Just came across your baking list. What a nice delight to see weights especially with the flours. Could you tell me if gluten free flour like Robin Hood gluten all purpose or Bobs Mill 1-1 baking flour would be the same weight as reg all purpose flour? Thank you.

    1. Hi Karen, I honestly don’t have much experience baking with gluten free flour!

    2. What about egg size. I assume it matters…but I’d like to be sure

  23. You can summarize this entire chapter by just one simple comment: weigh your ingredients… Forget cups, teaspoons, tablespoons, my goodness, why are people still making it difficult for themselves with these inaccurate measurements! Weight on this planet is everywhere the same, a gram is a gram in Europe, the America’s , Japan and Australia. A table spoon differs by country. The amount of flour in a cup, thus measured by volume instead of weight, differs every batch and type of flour. It even depends on how tight you pack it in the cup… C’mon people, grams! (or ounces, if necessary)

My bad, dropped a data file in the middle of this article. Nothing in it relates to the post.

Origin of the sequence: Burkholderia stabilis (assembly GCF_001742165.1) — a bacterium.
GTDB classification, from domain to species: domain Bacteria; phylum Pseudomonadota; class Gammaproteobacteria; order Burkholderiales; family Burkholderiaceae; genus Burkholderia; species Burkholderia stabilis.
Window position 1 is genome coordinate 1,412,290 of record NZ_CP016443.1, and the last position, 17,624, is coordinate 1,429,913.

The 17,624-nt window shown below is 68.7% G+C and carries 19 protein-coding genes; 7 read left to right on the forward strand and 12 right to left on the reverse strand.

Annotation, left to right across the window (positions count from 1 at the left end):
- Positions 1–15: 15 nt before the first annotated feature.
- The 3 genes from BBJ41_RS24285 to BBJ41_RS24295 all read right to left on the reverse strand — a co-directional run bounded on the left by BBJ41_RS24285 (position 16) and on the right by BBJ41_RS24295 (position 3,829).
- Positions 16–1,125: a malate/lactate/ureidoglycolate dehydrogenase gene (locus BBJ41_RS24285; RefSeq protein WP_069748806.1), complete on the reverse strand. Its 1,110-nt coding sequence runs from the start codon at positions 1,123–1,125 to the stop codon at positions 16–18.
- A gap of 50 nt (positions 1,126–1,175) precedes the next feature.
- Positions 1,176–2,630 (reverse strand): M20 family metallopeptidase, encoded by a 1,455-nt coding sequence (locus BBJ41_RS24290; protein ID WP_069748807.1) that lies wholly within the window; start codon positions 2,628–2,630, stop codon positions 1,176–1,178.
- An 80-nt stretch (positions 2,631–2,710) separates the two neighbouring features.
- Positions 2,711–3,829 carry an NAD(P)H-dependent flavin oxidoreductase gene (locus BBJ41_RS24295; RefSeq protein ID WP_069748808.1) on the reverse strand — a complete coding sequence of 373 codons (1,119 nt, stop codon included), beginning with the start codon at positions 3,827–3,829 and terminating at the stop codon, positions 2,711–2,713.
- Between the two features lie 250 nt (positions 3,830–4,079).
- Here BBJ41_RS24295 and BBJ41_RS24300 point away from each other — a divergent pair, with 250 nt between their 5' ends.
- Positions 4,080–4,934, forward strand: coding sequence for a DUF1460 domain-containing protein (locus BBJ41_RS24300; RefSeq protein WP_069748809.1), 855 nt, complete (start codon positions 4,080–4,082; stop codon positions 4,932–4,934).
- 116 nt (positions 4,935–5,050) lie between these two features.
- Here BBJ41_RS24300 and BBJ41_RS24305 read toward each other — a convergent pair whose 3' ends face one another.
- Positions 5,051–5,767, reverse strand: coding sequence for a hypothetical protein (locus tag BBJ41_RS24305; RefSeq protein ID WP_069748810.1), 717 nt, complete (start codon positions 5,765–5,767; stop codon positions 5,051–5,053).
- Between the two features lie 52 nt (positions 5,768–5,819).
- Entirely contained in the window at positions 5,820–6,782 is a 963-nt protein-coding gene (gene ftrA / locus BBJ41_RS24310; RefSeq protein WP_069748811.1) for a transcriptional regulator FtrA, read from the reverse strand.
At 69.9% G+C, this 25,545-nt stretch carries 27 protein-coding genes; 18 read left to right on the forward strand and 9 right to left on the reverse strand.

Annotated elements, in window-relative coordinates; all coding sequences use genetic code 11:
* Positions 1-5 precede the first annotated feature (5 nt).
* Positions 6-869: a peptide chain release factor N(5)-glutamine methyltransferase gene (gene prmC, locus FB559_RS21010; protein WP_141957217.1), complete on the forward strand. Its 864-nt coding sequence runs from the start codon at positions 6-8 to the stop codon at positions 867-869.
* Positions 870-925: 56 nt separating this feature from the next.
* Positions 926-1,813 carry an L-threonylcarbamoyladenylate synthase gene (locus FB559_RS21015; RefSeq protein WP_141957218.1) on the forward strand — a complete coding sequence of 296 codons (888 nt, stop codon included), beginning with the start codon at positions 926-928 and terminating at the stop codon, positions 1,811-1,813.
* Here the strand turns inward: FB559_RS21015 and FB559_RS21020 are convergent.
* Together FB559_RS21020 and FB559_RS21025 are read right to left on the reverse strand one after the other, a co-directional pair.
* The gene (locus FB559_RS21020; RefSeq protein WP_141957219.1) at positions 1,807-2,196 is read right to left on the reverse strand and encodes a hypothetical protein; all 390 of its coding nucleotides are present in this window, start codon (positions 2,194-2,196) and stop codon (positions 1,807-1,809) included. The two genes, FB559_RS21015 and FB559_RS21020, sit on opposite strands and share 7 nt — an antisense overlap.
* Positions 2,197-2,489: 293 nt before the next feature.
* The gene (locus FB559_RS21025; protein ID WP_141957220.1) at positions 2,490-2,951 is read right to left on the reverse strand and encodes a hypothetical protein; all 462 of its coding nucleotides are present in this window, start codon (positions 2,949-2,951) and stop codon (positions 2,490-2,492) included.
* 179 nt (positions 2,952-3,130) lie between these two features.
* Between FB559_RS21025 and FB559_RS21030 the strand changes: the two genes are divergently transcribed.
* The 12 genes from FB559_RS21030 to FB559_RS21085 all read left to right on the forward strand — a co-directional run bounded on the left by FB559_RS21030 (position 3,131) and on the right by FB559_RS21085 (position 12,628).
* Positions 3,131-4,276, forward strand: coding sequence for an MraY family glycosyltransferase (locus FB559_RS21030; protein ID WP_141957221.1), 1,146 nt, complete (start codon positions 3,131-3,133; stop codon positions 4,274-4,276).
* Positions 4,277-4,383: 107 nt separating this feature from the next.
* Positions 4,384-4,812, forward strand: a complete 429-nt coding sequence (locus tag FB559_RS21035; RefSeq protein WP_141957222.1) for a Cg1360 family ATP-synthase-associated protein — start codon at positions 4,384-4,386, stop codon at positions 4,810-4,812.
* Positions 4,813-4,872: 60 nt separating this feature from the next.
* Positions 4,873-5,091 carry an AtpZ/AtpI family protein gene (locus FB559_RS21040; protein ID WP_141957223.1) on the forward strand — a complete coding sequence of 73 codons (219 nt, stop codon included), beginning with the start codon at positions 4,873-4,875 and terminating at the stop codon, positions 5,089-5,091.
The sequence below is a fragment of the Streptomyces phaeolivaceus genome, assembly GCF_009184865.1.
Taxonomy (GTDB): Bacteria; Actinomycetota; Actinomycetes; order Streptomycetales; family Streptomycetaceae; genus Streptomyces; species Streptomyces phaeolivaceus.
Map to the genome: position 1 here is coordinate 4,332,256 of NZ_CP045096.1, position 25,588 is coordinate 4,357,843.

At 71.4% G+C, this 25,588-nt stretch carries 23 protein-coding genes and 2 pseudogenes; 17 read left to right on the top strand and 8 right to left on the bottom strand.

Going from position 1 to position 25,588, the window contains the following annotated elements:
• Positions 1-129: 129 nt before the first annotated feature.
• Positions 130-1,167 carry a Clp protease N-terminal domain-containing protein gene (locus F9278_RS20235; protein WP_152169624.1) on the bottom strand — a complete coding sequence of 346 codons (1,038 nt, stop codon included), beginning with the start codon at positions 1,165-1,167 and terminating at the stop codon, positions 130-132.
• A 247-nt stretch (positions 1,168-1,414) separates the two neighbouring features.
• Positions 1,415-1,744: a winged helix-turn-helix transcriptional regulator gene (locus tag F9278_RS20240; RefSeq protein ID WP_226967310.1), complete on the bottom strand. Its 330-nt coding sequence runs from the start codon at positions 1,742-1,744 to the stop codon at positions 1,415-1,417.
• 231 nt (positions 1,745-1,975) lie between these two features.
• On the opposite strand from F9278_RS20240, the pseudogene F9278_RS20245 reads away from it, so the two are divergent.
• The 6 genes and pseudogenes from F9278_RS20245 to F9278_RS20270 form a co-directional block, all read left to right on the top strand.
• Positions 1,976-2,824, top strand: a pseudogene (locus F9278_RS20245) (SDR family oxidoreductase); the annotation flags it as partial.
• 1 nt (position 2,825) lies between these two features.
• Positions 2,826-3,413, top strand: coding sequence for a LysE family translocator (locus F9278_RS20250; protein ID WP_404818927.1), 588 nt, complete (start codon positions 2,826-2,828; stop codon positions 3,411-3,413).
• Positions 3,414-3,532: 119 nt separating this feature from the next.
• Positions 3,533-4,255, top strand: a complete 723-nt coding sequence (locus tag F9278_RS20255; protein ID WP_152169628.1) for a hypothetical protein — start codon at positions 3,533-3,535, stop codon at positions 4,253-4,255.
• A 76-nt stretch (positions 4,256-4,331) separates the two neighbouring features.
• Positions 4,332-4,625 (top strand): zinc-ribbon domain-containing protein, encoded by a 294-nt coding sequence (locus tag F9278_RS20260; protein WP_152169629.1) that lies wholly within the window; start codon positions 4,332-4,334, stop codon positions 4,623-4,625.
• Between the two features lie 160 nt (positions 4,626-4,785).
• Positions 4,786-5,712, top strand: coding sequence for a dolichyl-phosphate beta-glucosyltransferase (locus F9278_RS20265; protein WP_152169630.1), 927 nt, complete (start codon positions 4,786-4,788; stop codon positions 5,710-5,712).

1. That’s so true. I always use precise weighing, even if a recipe uses cups and tablespoons. There are a lot of cooking converter apps, like NomNom, that help you do that.

  24. Hello Sally,
    THANK YOU!!! I love your blog. I haven’t actually tried any of your recipes YET, but I’m collecting quite a few that look & sound AMAZING!!! After we finish our move & get settled I can see myself making a wonderful Afternoon Tea – with your help!!! Thanks again.

  25. Hi Sally. I only discovered your website a couple of months ago but already a huge fan! Here’s a question that has really bugged me for a while now: I’ve been getting huge discrepancies when measuring flour with cups and scale, even when following the spoon instead of scoop technique. Now I realize one of the problem might simply be that baking experts don’t seem to agree on the equivalence itself! You have 1 cup =115gr listed for all purpose flour while Cook’s Illustrated has it as 1cup= 142 gr (1cup=156gr for whole wheat!). Any idea what’s that about? Thanks! (Here’s where I’m getting their chart from: https://www.cooksillustrated.com/how_tos/5490-baking-conversion-chart)

    1. Hi Marine! I usually get around 125 grams for 1 cup of spoon and leveled flour. Of course that varies by brand. I always bake with King Arthur Flour.